Theorist: To compose music is to engage philosophically with music. Music is always about other things–about a bigger picture.
Pragmatist: Not at all–to compose music is to engage tactilely with putting sounds together.
Music is always about just music.
T: But surely you want to know to what end you’re doing the organizing?
P: I know my ends–I’m composing according to the sounds I have and the demands of the gig, the style, the context.
What other ends are there?
T: Well, one end is the bigger picture.
P: That’s vague. Isn’t music’s sound the picture–the picture that your ear takes in?
T: Yes but there’s more. I have the sense that anyone working in music–be they composer or performer or even listener–are in fact trying to do something else or be somewhere else. The picture is elsewhere as it were.
P: I don’t understand. You mean a string quartet playing together or a listener lost in headphone reverie are trying to achieve something outside of music?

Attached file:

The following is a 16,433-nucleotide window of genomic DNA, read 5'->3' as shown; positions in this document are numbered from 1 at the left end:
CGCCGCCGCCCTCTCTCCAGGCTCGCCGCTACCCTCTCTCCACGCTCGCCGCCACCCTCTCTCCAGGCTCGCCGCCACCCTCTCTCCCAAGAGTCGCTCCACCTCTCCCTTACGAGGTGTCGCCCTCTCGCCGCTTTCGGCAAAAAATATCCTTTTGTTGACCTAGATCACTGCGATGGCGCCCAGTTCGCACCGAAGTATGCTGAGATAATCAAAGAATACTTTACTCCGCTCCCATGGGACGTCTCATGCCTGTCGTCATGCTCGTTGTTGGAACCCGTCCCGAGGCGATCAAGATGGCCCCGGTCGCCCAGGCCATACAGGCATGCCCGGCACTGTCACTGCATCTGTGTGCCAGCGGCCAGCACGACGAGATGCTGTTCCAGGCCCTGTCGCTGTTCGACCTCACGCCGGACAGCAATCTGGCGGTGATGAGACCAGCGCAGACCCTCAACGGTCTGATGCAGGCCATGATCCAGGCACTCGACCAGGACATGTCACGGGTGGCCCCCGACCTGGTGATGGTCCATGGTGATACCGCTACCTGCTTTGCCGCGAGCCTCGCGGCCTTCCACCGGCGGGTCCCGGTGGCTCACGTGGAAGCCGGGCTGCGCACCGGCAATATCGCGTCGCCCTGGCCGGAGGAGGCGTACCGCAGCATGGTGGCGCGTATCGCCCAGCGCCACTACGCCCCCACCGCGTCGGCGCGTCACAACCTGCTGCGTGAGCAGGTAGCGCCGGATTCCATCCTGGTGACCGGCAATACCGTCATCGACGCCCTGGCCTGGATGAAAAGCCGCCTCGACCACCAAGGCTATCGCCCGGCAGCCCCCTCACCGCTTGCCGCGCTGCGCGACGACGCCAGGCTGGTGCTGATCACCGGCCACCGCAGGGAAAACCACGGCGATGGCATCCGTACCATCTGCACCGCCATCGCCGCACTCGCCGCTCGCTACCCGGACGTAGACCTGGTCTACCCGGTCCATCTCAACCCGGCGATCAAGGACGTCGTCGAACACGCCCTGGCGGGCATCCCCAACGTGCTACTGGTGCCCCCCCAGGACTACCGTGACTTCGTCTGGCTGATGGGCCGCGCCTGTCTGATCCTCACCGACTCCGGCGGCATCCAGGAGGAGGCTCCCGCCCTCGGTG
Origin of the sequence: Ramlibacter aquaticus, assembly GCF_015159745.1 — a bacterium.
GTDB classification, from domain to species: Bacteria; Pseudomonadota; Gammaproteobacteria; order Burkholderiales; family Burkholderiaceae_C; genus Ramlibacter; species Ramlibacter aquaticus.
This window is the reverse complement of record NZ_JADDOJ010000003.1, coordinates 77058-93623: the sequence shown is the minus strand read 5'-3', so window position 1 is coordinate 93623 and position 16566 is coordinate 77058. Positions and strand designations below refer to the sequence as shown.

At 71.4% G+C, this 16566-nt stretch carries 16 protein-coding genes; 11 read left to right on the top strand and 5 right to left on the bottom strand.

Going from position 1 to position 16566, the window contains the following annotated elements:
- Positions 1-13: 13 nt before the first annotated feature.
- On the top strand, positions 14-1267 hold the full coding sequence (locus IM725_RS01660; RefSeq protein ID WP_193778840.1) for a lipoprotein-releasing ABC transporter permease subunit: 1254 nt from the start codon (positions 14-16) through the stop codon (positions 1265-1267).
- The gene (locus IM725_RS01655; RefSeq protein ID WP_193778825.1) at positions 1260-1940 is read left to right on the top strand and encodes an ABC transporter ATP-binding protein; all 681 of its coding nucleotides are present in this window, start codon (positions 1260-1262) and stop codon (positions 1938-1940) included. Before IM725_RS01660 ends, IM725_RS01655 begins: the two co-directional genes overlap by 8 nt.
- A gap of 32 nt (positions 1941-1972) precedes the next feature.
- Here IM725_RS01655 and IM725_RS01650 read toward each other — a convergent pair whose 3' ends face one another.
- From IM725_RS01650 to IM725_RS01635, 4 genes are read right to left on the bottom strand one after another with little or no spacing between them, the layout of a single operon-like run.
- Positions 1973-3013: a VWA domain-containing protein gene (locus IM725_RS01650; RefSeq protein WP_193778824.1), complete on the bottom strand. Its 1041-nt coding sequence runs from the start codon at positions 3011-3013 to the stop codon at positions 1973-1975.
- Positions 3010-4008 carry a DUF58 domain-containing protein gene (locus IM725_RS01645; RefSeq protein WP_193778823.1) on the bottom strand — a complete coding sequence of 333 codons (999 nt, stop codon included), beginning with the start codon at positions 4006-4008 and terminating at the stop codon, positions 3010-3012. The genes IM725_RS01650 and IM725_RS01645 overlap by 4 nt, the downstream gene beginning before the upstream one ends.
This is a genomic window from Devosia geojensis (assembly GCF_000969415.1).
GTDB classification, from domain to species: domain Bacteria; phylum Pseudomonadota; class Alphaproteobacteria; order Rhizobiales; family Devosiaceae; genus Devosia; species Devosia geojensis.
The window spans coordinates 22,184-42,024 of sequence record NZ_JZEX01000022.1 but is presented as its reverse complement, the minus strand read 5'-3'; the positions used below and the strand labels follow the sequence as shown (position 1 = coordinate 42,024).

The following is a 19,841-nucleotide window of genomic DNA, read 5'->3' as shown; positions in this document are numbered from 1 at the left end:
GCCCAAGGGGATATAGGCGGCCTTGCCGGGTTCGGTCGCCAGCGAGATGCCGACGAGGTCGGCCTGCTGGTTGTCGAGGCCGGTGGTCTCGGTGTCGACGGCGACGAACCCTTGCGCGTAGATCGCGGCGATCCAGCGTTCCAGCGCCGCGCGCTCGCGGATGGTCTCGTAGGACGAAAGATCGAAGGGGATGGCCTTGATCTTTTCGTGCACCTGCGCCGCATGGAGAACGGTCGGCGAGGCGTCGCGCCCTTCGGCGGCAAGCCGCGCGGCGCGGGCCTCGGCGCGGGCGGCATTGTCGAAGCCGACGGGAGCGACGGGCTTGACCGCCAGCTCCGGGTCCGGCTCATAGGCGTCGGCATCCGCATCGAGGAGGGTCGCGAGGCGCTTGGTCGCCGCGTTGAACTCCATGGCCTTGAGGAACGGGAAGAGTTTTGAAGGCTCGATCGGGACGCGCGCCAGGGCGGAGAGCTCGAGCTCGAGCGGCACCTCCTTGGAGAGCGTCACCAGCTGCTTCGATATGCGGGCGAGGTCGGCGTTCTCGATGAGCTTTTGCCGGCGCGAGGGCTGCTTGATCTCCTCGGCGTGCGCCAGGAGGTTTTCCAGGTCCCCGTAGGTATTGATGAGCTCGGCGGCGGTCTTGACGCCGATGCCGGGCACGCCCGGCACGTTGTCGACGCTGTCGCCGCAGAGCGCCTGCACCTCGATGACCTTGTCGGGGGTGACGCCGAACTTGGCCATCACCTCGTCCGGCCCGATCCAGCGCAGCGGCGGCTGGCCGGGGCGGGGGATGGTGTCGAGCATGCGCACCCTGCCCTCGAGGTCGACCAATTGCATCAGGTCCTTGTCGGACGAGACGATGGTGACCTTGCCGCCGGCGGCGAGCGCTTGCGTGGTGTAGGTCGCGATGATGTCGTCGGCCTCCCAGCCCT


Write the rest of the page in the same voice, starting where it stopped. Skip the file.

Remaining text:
T: Exactly! I think we use music as escape, as a way of imagining other states and ways of being, even as a way of experiencing virtual transgression.
P: Hmm. That last bit sounds somewhat radical. It brings to mind Jacques Attali who in his book Noise (1985) said that music is “forecast” and “prophecy” (21)–that music is like a crystal ball of sorts, anticipating future social change.
T: I like that formulation. But I’m convinced that the change music heralds or helps bring about is mostly internal.
What I’m saying is that music is a way to be virtually in several places at once.
In this way it teaches us about ourselves, about how we think and feel.
P: So this is what you mean when you say that music has a bigger picture and that music is always about other things?
P: Interesting. Okay, now this reminds me of a passage in Ben Ratliff’s Every Song Ever (2016).
Ratliff wonders whether music may be “actually necessary to consciousness.”
He asks: “What if music teaches you qualities of motion, ethics, ambition, in the most basic sense?” (88)
T: I could get behind that formulation.
P: So tell me, Theorist, what is it that you’re trying to do in your work?
T: I’m trying to connect music outwards to so many other realms of experience to show music’s bigger picture.
And what about you, Pragmatist?
P: I simply love making music–the smaller picture, if you will.
As an end to itself, there’s nothing else like it.
T: Now that, my friend, is most resoundingly true!